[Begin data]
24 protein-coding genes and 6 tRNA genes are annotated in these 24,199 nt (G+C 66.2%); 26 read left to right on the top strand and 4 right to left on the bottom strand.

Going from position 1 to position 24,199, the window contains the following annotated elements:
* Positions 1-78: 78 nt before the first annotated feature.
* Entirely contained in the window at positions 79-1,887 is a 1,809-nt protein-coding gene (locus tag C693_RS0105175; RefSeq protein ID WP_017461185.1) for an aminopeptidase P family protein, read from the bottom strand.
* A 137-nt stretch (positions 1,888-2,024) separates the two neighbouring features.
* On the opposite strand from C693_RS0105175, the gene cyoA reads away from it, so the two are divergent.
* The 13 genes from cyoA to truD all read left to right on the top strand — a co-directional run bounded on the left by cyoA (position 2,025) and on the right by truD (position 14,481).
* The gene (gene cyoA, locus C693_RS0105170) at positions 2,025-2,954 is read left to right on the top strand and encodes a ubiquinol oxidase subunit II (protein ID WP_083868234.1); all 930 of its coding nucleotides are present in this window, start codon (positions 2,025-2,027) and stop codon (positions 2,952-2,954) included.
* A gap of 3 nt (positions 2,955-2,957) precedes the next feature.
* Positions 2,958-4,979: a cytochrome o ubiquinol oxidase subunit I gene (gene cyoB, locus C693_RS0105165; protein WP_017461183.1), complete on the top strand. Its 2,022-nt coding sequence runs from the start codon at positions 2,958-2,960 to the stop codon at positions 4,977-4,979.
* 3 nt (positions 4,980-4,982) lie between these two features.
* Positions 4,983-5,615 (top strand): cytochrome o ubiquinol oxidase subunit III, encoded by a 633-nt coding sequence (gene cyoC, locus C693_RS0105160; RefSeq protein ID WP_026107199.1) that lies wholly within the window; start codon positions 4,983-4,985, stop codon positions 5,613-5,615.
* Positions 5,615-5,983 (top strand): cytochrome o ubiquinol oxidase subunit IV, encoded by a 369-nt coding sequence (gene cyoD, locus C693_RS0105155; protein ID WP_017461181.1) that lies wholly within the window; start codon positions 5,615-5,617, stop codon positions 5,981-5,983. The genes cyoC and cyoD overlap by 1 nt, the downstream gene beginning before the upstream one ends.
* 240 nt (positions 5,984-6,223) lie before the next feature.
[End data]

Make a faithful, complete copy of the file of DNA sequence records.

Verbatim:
24 protein-coding genes and 6 tRNA genes are annotated in these 24,199 nt (G+C 66.2%); 26 read left to right on the top strand and 4 right to left on the bottom strand.

Going from position 1 to position 24,199, the window contains the following annotated elements:
* Positions 1-78: 78 nt before the first annotated feature.
* Entirely contained in the window at positions 79-1,887 is a 1,809-nt protein-coding gene (locus tag C693_RS0105175; RefSeq protein ID WP_017461185.1) for an aminopeptidase P family protein, read from the bottom strand.
* A 137-nt stretch (positions 1,888-2,024) separates the two neighbouring features.
* On the opposite strand from C693_RS0105175, the gene cyoA reads away from it, so the two are divergent.
* The 13 genes from cyoA to truD all read left to right on the top strand — a co-directional run bounded on the left by cyoA (position 2,025) and on the right by truD (position 14,481).
* The gene (gene cyoA, locus C693_RS0105170) at positions 2,025-2,954 is read left to right on the top strand and encodes a ubiquinol oxidase subunit II (protein ID WP_083868234.1); all 930 of its coding nucleotides are present in this window, start codon (positions 2,025-2,027) and stop codon (positions 2,952-2,954) included.
* A gap of 3 nt (positions 2,955-2,957) precedes the next feature.
* Positions 2,958-4,979: a cytochrome o ubiquinol oxidase subunit I gene (gene cyoB, locus C693_RS0105165; protein WP_017461183.1), complete on the top strand. Its 2,022-nt coding sequence runs from the start codon at positions 2,958-2,960 to the stop codon at positions 4,977-4,979.
* 3 nt (positions 4,980-4,982) lie between these two features.
* Positions 4,983-5,615 (top strand): cytochrome o ubiquinol oxidase subunit III, encoded by a 633-nt coding sequence (gene cyoC, locus C693_RS0105160; RefSeq protein ID WP_026107199.1) that lies wholly within the window; start codon positions 4,983-4,985, stop codon positions 5,613-5,615.
* Positions 5,615-5,983 (top strand): cytochrome o ubiquinol oxidase subunit IV, encoded by a 369-nt coding sequence (gene cyoD, locus C693_RS0105155; protein ID WP_017461181.1) that lies wholly within the window; start codon positions 5,615-5,617, stop codon positions 5,981-5,983. The genes cyoC and cyoD overlap by 1 nt, the downstream gene beginning before the upstream one ends.
* 240 nt (positions 5,984-6,223) lie before the next feature.